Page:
Quit feeding the EPA beast

Lance Brown Contributor
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“Overburdensome and unnecessary federal regulations can choke the life out of small businesses by imposing costly and often-ineffectual remedies to problems that may not exist.”

Do you know which U.S. Senator wrote the above quote? It’s not any of the usual suspects like Sens. Mitch McConnell (R-Ky.), or Tom Coburn (R-Okla.), or Jim DeMint (R-S.C.)—though I think all three would agree.

Sen. Harry Reid (D-Nev.) wrote these words in 1996 following the passage of the Congressional Review Act, which he proudly proclaimed “gives Congress the power to reject within 60 days any regulation the President or any Executive authority promulgates.”

Now, Sen. Reid’s colleague Sen. Lisa Murkowski (R-Alaska) is set to invoke the Congressional Review Act for the sake of protecting small businesses and consumers across America. As Sen. Reid wrote, Congress should give “small-business owners the tools necessary for economic survival in our rapidly changing economy.”

In January, Sen. Murkowski introduced a resolution of disapproval of the EPA’s endangerment finding on greenhouse gases. When she introduced her bipartisan motion, co-sponsored by 40 other Senators, she made note that the EPA’s “command and control” approach to regulation of greenhouse gases would be an “economic train wreck” for the country.

Given the rules of the Congressional Review Act process—which Sen. Reid famously helped create—Congress is expected to vote on Sen. Murkowski’s resolution soon. If her resolution passes, the EPA will be barred from regulating greenhouse gases from sources like farms, hospitals, power plants, and schools. If her resolution does not pass, the EPA will likely move forward with their plan to impose unreasonable regulations without Congress’s consent on the American economy that will surely do more harm than good.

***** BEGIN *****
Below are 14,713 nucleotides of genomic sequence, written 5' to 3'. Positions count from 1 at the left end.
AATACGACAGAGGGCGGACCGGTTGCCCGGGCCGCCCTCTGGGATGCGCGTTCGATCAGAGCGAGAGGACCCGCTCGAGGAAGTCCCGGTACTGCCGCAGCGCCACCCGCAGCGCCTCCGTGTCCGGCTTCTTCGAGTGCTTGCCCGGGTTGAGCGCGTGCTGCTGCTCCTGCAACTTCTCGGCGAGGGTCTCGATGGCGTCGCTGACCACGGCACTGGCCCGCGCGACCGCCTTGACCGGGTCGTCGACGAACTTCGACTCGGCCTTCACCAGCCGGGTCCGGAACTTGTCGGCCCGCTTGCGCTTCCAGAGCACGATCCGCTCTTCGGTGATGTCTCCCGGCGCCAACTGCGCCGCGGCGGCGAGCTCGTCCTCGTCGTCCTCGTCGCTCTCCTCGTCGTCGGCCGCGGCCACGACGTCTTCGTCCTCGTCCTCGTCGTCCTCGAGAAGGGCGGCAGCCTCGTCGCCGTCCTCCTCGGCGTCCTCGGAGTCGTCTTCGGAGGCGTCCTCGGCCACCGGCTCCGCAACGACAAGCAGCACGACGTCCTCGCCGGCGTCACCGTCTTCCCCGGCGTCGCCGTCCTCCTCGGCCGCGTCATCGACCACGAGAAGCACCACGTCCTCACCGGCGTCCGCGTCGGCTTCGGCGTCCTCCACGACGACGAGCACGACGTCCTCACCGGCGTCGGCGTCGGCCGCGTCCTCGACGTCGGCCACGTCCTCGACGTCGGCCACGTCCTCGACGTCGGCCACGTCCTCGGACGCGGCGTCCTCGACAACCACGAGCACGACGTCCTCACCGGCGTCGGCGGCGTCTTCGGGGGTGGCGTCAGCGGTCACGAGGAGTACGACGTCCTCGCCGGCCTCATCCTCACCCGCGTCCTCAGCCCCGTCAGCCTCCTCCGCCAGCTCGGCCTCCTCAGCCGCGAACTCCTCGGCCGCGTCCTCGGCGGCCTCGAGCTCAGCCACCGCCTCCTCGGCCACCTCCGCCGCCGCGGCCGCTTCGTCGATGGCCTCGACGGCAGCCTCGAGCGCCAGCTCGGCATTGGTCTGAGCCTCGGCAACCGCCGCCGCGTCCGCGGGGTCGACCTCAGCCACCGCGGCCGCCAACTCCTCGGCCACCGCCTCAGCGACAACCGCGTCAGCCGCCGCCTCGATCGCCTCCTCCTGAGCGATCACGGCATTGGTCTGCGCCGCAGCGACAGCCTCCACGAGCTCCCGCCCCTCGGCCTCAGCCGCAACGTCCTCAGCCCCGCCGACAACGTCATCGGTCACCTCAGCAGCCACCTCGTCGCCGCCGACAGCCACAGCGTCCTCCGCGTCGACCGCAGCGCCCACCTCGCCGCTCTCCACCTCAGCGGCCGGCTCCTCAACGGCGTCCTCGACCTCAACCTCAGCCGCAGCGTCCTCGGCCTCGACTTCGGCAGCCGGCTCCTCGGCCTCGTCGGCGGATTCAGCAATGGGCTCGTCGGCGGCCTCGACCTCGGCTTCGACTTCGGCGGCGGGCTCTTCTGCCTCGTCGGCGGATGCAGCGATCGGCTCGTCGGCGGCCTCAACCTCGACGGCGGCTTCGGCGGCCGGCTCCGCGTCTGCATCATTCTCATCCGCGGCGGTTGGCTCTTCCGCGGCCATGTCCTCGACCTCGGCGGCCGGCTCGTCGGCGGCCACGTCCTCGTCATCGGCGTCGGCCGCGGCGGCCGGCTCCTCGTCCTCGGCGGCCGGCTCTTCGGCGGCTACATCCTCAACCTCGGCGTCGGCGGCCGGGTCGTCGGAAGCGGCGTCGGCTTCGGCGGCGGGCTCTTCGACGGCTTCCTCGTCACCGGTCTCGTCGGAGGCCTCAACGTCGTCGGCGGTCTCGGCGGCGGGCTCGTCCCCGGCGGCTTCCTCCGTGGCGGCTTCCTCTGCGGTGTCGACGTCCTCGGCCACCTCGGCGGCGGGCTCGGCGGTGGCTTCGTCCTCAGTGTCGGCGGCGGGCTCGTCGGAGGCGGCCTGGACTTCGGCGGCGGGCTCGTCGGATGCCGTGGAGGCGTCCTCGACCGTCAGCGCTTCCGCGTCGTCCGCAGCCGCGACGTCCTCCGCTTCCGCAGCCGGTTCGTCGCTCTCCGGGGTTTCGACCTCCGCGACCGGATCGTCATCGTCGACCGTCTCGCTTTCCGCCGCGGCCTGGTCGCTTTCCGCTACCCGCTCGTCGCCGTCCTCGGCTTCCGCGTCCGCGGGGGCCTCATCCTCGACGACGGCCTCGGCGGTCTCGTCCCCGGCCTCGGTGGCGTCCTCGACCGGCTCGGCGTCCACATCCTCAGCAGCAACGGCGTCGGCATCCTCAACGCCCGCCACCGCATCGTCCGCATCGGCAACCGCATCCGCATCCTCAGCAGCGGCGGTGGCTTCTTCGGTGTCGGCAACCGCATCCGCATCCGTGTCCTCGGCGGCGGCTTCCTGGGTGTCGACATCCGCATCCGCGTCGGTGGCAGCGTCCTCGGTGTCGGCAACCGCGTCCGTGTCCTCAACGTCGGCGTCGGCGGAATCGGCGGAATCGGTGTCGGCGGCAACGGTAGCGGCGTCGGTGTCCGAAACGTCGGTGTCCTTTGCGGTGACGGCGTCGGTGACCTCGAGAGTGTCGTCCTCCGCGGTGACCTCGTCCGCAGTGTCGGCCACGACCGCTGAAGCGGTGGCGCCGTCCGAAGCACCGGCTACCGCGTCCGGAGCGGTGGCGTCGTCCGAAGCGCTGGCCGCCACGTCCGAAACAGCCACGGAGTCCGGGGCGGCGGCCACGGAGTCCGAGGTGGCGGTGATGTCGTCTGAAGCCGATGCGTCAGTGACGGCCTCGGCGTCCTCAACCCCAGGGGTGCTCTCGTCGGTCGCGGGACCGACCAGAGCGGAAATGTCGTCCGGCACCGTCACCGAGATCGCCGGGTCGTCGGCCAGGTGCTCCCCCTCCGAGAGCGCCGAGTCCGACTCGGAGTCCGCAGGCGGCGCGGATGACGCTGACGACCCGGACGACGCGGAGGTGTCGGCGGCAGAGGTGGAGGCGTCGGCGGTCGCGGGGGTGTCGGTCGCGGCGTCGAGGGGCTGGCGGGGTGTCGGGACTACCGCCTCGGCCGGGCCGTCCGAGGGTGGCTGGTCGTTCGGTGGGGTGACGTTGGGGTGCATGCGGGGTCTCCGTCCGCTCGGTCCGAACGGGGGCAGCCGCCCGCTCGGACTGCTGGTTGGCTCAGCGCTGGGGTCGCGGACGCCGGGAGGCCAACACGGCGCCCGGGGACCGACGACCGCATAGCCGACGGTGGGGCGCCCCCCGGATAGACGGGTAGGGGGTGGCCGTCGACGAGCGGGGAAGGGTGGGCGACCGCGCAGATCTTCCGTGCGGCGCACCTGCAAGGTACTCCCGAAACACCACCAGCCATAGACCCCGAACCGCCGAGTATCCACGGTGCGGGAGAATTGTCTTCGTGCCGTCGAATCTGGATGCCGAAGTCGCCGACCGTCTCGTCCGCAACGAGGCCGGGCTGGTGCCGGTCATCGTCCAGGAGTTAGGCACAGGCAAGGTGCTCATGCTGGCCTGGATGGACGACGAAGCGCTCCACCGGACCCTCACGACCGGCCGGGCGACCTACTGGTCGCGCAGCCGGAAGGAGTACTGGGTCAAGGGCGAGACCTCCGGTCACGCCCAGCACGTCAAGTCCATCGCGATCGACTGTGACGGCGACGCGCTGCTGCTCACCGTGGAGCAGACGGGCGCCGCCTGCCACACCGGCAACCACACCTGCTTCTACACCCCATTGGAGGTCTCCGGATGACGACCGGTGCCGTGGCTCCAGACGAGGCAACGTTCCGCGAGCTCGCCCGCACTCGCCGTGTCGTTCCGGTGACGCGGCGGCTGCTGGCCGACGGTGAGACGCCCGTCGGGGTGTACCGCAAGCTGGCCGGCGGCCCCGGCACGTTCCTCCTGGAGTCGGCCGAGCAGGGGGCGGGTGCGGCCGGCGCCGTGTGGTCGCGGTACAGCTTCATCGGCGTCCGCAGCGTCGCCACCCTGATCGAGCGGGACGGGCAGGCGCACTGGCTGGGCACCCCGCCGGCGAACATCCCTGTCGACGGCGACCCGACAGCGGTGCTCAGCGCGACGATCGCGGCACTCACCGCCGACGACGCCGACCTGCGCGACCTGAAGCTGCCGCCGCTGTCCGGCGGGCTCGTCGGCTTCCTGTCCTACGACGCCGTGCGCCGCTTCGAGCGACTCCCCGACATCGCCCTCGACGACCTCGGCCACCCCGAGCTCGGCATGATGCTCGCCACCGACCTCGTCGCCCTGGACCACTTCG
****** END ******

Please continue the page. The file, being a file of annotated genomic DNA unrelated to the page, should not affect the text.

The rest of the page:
By July 2011, the EPA would start regulating large emitters, and expects to issue 550 initial permits to coal plants, refineries, cement manufacturers, and other necessary components of energy and manufacturing in the United States. The EPA would not regulate “the smallest sources” of emissions—as defined arbitrarily by the EPA—until 2016.

To use Sen. Reid’s words, the EPA’s regulations are certainly “overburdensome.” The regulations would raise energy production and compliance costs, which would ultimately lead to higher energy bills and loss of jobs. Americans would have no choice in the matter, either, because the regulations would be imposed by a government agency rather than legislation enacted by elected officials.

Likewise, the Congressional Review Act is needed in this case to stop “unnecessary” federal regulations. Last week, Sens. John Kerry (D-Mass.) and Joe Lieberman (I-Conn.) introduced the American Power Act, which is another step in the process of moving the Senate closer to debating meaningful energy legislation. However, the EPA process would short-circuit this important debate by imposing costly regulations without the input of Congress.

Instead of allowing the EPA to impose these regulations, Congress should support Sen. Murkowski’s resolution. She needs 10 more supporters to stop the EPA from enacting, as Sen. Reid might say, “overburdensome and unnecessary federal regulations” that would hurt both businesses and consumers.

Then, Congress can get back to work on debating a comprehensive energy bill and passing legislation that will both help America find affordable and reliable sources of energy. In short, Congress should follow Sen. Reid’s advice of not imposing costly regulations that “choke the life out of small businesses” across the country.

Lance Brown is executive director of PACE.